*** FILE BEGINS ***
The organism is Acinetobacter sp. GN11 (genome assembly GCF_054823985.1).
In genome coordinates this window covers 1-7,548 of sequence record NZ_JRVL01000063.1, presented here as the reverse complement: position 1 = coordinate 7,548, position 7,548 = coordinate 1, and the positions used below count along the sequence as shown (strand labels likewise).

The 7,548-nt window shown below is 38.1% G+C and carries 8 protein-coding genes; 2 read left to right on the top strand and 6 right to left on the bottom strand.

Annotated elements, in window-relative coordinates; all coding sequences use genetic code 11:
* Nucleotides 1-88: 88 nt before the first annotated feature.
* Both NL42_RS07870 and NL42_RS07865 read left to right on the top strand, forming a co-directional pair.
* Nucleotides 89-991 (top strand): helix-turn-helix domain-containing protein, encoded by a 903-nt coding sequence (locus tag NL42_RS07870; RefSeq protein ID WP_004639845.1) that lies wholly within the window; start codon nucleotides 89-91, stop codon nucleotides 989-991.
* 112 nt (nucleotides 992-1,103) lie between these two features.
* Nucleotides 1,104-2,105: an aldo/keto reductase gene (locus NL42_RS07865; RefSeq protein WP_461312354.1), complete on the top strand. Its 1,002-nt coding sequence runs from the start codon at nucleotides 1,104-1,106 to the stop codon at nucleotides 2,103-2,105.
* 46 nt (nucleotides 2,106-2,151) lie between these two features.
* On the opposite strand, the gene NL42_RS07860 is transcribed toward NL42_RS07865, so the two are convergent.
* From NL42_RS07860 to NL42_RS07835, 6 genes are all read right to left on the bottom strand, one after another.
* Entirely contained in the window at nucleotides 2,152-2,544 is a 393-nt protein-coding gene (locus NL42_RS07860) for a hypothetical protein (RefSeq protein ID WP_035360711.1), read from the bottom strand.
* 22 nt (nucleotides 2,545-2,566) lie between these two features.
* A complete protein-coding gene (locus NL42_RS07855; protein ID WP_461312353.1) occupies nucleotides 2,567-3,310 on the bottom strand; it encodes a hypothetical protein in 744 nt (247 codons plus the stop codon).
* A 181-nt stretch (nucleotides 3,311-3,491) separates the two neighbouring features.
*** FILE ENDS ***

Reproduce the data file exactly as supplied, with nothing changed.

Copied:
The organism is Acinetobacter sp. GN11 (genome assembly GCF_054823985.1).
In genome coordinates this window covers 1-7,548 of sequence record NZ_JRVL01000063.1, presented here as the reverse complement: position 1 = coordinate 7,548, position 7,548 = coordinate 1, and the positions used below count along the sequence as shown (strand labels likewise).

The 7,548-nt window shown below is 38.1% G+C and carries 8 protein-coding genes; 2 read left to right on the top strand and 6 right to left on the bottom strand.

Annotated elements, in window-relative coordinates; all coding sequences use genetic code 11:
* Nucleotides 1-88: 88 nt before the first annotated feature.
* Both NL42_RS07870 and NL42_RS07865 read left to right on the top strand, forming a co-directional pair.
* Nucleotides 89-991 (top strand): helix-turn-helix domain-containing protein, encoded by a 903-nt coding sequence (locus tag NL42_RS07870; RefSeq protein ID WP_004639845.1) that lies wholly within the window; start codon nucleotides 89-91, stop codon nucleotides 989-991.
* 112 nt (nucleotides 992-1,103) lie between these two features.
* Nucleotides 1,104-2,105: an aldo/keto reductase gene (locus NL42_RS07865; RefSeq protein WP_461312354.1), complete on the top strand. Its 1,002-nt coding sequence runs from the start codon at nucleotides 1,104-1,106 to the stop codon at nucleotides 2,103-2,105.
* 46 nt (nucleotides 2,106-2,151) lie between these two features.
* On the opposite strand, the gene NL42_RS07860 is transcribed toward NL42_RS07865, so the two are convergent.
* From NL42_RS07860 to NL42_RS07835, 6 genes are all read right to left on the bottom strand, one after another.
* Entirely contained in the window at nucleotides 2,152-2,544 is a 393-nt protein-coding gene (locus NL42_RS07860) for a hypothetical protein (RefSeq protein ID WP_035360711.1), read from the bottom strand.
* 22 nt (nucleotides 2,545-2,566) lie between these two features.
* A complete protein-coding gene (locus NL42_RS07855; protein ID WP_461312353.1) occupies nucleotides 2,567-3,310 on the bottom strand; it encodes a hypothetical protein in 744 nt (247 codons plus the stop codon).
* A 181-nt stretch (nucleotides 3,311-3,491) separates the two neighbouring features.